1 - jesse1.jpg


Directed by Andrew Dominik

I’ve waited a very long time for a film like “The Assassination of Jesse James by the Coward Robert Ford.” Leaving aside my outright adoration of the western genre, I long for works of cinema supposedly inspired by the artistry of Terrence Malick that actually live up to the standard while steering clear of pretension. And yet, as the nature of opinion necessitates, Andrew Domink’s adaptation of Ron Hansen’s take on the outlaw Jesse James isn’t without its fair share of detractors who feel the film actually wallows in pretension. I couldn’t disagree with them more.

What Hansen created in 1983, when he penned the original novel, was a unique perspective within a genre too easily given to derivation. A focused examination of celebrity and idolatry, wrapped in the spirit of Shakespearean tragedy, the author’s efforts clearly inspired Dominik, who has pieced together the finest cinematic achievement in nearly a decade. Filmed with staggering splendor as only lenser Roger Deakins can manage, “Jesse James” is part-elegy in its visual representation of a wild west on the march toward domestication. Hugh Ross’ initially off-putting narration settles the viewer into a surreal lullaby as more-than-agreeable musical accompaniment allows the tale to wash over (courtesy of Nick Cave and Warren Ellis).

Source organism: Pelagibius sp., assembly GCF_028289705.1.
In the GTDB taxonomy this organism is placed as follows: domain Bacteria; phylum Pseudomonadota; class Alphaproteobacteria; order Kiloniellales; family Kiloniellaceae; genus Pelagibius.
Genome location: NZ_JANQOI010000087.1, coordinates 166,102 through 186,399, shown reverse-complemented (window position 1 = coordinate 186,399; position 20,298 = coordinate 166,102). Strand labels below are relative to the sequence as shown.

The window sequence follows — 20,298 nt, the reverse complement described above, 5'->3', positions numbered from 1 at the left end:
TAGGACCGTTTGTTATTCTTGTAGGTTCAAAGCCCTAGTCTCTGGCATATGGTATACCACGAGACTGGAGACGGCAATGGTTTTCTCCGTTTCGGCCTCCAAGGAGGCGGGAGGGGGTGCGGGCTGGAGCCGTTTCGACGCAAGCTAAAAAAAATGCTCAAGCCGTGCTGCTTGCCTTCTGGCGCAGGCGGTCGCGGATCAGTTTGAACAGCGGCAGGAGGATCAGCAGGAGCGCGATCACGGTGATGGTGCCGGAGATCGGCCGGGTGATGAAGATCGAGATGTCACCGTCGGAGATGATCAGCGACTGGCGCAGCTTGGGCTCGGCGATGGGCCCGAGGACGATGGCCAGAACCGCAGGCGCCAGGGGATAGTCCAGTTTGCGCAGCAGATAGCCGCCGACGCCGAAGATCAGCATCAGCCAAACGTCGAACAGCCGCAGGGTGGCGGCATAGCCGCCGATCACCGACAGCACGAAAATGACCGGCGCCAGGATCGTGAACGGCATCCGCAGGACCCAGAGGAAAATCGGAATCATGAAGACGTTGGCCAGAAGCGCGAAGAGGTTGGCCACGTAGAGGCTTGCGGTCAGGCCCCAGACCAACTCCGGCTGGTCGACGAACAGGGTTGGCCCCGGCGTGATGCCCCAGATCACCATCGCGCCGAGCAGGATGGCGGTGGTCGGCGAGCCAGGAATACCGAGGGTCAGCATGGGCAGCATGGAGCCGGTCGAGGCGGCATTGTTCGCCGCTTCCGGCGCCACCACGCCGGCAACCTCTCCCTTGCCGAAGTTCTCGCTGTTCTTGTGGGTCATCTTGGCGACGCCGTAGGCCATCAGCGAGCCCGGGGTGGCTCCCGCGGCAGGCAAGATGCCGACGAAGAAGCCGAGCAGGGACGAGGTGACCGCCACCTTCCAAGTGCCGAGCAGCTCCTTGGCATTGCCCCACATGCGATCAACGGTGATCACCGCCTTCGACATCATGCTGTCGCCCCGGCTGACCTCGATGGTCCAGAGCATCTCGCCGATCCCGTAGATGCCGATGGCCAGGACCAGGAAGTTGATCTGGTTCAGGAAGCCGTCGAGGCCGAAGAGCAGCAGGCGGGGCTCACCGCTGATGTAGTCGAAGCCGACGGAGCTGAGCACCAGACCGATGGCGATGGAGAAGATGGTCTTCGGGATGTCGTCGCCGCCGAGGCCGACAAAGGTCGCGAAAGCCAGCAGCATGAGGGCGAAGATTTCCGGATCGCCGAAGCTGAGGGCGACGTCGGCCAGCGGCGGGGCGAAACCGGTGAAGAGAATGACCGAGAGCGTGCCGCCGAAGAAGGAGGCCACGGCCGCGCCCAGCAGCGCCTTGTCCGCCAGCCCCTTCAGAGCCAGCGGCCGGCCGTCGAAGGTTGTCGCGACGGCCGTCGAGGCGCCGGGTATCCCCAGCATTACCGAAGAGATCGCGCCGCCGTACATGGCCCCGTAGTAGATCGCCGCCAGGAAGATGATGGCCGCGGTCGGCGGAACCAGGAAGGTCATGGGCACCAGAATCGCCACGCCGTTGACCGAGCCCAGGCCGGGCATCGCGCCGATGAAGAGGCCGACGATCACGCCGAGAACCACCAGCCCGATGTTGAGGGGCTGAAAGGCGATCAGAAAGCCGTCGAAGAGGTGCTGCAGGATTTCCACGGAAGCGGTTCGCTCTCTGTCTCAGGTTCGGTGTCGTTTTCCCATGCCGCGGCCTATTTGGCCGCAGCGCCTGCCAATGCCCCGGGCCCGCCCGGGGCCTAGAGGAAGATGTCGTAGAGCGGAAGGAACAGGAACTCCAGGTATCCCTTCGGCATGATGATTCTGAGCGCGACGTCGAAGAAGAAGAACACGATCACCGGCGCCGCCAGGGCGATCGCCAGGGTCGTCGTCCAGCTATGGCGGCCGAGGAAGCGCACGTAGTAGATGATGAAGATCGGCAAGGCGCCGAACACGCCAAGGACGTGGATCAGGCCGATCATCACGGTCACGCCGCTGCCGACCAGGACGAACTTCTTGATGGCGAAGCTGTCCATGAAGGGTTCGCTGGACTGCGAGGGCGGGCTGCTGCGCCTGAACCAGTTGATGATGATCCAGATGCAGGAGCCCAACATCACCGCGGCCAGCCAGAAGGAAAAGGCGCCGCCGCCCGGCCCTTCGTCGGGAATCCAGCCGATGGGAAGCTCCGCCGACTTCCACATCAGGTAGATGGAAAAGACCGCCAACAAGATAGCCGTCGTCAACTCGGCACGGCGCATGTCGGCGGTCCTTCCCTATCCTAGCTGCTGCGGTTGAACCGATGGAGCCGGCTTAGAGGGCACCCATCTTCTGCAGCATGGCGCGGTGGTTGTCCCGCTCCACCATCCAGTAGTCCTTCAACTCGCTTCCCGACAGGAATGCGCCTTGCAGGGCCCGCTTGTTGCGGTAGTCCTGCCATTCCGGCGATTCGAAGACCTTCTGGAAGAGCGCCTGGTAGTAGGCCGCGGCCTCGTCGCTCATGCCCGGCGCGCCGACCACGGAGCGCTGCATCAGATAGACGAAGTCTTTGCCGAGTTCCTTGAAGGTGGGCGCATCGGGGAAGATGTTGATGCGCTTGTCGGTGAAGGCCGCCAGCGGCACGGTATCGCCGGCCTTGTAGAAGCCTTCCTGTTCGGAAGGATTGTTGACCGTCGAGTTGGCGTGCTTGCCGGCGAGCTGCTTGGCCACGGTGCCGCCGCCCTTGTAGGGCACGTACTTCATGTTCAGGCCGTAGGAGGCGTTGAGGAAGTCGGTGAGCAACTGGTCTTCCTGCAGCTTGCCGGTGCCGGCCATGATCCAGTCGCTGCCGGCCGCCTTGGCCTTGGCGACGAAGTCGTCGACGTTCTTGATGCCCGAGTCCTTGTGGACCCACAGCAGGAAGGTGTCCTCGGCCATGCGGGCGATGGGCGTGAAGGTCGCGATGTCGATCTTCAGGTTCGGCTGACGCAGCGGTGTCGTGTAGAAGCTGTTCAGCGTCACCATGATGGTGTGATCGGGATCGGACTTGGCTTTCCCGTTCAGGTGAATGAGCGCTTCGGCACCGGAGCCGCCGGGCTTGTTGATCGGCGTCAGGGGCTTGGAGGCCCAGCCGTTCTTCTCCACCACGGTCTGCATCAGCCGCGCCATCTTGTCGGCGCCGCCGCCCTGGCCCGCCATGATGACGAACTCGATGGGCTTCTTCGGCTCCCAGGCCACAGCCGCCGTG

A pitch-perfect ensemble includes marinated work from Sam Shepard, Paul Schneider, Garret Dillahunt, Jeremy Renner and Sam Rockwell. But at the film’s core is a set of powerful, painfully subdued performances by Casey Affleck and Brad Pitt, each of them giving career-best portrayals.

Pitt seems tailor made for the role of a celebrity culprit, yet his tabloid cover-boy looks never impede on a determined representation of a man sensing the end of his days. Affleck, meanwhile, offers a raspy and clumsy syntax from the mouth of a pasty, nubile face, steering the ship for the most part. His Robert Ford is despicable to a point, but genuine viewer sympathy takes hold here and there as the actor gifts the character with a magnetic quality that can’t be ignored. It is a definitive portrayal of youth misunderstood and, ultimately, regretfully reckless.